Dec 052011
 

 

 

Putin and United Russia Get Less Than 50 Percent Of Vote

 

 

MOSCOW–On the day of the State Duma elections, the chief editor of the online publication gazeta.ru Mikhail Katov was summoned to the headquarters of Russia’s state media watchdog Roskomnadzor.

The day before, he had received notification that his site violated media regulations in its coverage of the Duma elections. “It turned out that the reason for the summons were two letters, one signed by the head of the Central Executive Committee, Vladimir Churov, and another by the deputy attorney general, Alexander Buksman,” Katov said.

The main claim was that gazeta.ru was publishing information about violations the United Russia party allegedly committed during the pre-election period. “The committee did not recognise these violations, and therefore they considered the publication of this information as ‘illegal agitation,’” Katov said.

“Surprisingly, no concrete examples of our violations were presented; they simply told us that we were behaving badly,” the editor added. “They wanted us to talk about United Russia as one would about the dead, to say only good things. In that way, the media was pressured.”

But Katov stressed that despite the warnings he received: “Gazeta.ru will stick to its editorial policy.”

Roskomnadzor has refused to comment. Meanwhile, Prime Minister Vladimir Putin and President Dmitry Medvedev’s United Russia party held on to parliamentary power in the Duma elections, though its popularity has slipped considerably.

Hackings go uninvestigated

Shortly after the voting ended, the website of the radio station Echo Moscow crashed. Editor-in-chief Alexei Venedictov said the site was victim of a DOS attack and was offline from 6.40 a.m. The station has already appealed to the Central Executive Committee, and Venedictov will make a complaint to the Prosecutor General.

“We directly link the attack on the Echo Moscow site with the information about the State Duma elections, and in particular, details of election violations which were published on our site,” said Venedictov. “The attack on the site on election day was obviously linked with attempts to disrupt publication of information about the violations.”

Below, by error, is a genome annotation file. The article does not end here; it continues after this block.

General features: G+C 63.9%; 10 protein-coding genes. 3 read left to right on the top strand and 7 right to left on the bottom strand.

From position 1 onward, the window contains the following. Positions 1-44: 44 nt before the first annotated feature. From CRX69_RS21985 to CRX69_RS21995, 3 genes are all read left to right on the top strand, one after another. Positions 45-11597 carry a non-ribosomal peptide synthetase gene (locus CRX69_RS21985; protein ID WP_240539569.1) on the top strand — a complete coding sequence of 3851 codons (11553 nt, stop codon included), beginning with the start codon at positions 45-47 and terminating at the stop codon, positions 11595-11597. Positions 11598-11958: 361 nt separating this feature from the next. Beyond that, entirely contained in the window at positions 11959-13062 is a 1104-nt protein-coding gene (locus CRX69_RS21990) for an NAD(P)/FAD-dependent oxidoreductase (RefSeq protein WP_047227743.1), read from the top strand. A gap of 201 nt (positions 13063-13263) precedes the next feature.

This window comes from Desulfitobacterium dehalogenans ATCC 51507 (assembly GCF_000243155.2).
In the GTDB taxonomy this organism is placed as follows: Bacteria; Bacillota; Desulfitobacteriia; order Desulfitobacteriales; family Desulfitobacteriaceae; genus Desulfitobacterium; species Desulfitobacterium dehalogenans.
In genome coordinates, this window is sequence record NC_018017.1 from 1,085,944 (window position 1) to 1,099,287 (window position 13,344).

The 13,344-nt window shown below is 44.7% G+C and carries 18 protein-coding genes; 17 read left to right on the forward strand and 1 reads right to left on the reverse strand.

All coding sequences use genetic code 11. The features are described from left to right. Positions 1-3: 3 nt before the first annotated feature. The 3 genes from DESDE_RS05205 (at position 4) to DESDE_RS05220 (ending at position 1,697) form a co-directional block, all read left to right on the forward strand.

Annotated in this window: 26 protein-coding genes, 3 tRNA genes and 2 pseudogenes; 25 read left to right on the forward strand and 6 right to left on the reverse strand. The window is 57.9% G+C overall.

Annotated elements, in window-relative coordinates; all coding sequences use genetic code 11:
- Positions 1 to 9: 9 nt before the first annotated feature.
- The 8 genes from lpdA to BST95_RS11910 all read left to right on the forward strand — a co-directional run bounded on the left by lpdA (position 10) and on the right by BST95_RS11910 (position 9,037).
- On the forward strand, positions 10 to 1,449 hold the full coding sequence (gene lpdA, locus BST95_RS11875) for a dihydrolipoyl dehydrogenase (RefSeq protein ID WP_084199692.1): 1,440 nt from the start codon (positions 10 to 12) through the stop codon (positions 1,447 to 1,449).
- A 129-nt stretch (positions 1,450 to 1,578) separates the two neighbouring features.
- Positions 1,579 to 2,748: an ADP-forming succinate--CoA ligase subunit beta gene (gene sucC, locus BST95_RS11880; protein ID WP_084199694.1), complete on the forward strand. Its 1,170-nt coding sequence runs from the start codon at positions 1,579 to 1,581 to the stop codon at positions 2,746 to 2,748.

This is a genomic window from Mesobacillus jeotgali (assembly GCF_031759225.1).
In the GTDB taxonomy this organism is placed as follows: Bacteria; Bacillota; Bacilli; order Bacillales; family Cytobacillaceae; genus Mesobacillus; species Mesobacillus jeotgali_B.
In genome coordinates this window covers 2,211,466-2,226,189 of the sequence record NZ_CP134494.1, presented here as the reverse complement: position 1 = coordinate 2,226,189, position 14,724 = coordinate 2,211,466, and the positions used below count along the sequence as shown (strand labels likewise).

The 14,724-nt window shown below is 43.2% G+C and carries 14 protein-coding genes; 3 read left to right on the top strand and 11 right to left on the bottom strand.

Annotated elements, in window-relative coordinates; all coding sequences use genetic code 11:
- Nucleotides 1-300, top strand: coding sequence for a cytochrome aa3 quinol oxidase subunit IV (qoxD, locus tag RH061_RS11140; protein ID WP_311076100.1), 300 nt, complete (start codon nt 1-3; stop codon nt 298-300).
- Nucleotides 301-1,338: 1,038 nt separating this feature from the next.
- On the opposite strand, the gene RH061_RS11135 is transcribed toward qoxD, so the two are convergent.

The chairman of Echo Moscow’s board of directors, Nikolai Senkevich, said: “I think that any hacker attack on any resource that leads to financial losses is tantamount to theft.”

The websites Live Journal, slon.ru, as well as the sites of the newspaper “Big City” and the New Times also stopped working. The day before the elections, the website of Kommersant was subject to a hacker attack, resulting in a 35% drop in visitors.

The head of Kommersant’s legal division, Georgi Ivanov, said the paper would file a complaint, but is not holding its breath over any investigation. “Whenever there is a hacker attack, we always make a complaint, but it is simply an expression of our position, a symbolic gesture. None of our complaints have ever led to anything,” he said. “Honestly, I don’t think I have heard of any case of DOS attacks being successfully investigated.”

Also affected was the website of the country’s only independent election observer, Golos, which was targeted over several days and even accused of treason for accepting western financial grants. The watchdog’s director, Lilia Shibanova, was detained at a Moscow airport for 12 hours and her laptop seized while a court fined Golos $1,000 for violating a law that prohibits publication of election opinion research five days before a vote.

Back in April, Russian President Dmitry Medvedev discussed hacker attacks with the editors from the mass media and pledged to find experts that could investigate them. But Novaya Gazyeta editor-in-chief Dmitry Muratov doubted this would happen as this would effectively mean that “the group that carries out attack, will investigate them.”

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